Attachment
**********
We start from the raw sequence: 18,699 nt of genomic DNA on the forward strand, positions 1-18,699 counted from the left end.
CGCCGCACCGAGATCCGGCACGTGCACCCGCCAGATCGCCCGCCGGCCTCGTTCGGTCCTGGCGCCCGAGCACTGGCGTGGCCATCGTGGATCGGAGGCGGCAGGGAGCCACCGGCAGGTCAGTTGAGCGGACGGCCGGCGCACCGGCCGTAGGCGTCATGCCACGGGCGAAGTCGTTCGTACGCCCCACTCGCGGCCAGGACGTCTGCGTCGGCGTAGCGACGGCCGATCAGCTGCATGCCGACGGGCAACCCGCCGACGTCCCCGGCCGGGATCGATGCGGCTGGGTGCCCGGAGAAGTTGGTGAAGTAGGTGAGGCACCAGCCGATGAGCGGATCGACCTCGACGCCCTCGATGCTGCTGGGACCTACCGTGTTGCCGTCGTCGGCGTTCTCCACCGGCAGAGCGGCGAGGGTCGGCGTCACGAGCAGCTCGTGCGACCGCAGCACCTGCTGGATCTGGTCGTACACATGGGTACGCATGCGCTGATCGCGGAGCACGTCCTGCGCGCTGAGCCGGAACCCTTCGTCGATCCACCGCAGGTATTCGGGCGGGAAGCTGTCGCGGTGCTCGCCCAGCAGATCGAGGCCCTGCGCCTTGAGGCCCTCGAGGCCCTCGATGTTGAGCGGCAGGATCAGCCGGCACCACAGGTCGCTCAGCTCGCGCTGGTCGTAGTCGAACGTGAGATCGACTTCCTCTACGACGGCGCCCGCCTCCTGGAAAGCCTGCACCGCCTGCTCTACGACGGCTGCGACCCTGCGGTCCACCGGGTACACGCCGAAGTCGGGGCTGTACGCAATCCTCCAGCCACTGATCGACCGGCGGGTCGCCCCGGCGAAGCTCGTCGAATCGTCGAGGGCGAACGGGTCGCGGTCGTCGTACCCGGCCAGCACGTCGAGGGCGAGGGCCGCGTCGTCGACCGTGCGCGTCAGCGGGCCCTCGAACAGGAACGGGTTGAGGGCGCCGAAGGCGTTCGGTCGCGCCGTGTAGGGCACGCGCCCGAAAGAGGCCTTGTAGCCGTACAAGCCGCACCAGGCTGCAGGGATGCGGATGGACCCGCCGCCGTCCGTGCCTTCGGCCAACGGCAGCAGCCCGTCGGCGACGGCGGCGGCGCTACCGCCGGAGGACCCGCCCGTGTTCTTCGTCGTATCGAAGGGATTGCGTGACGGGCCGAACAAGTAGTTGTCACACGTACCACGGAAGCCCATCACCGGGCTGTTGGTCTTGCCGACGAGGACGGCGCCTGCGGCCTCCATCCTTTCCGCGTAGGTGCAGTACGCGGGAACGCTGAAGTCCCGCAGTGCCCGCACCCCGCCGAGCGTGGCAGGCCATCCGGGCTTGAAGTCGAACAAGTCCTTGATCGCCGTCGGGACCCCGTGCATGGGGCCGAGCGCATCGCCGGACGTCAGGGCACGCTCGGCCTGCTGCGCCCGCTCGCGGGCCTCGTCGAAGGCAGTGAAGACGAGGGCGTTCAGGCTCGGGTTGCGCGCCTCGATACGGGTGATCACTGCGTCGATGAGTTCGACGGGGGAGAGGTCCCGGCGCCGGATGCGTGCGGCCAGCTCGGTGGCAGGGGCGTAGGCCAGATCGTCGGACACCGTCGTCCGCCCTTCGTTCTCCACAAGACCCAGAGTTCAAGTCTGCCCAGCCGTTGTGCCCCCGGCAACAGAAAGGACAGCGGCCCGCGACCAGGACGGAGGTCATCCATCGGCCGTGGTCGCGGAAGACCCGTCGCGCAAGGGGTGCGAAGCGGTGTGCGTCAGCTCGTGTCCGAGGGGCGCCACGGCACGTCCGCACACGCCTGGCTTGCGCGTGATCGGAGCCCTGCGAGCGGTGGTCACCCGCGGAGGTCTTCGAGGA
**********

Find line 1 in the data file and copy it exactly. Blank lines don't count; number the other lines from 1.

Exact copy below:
We start from the raw sequence: 18,699 nt of genomic DNA on the forward strand, positions 1-18,699 counted from the left end.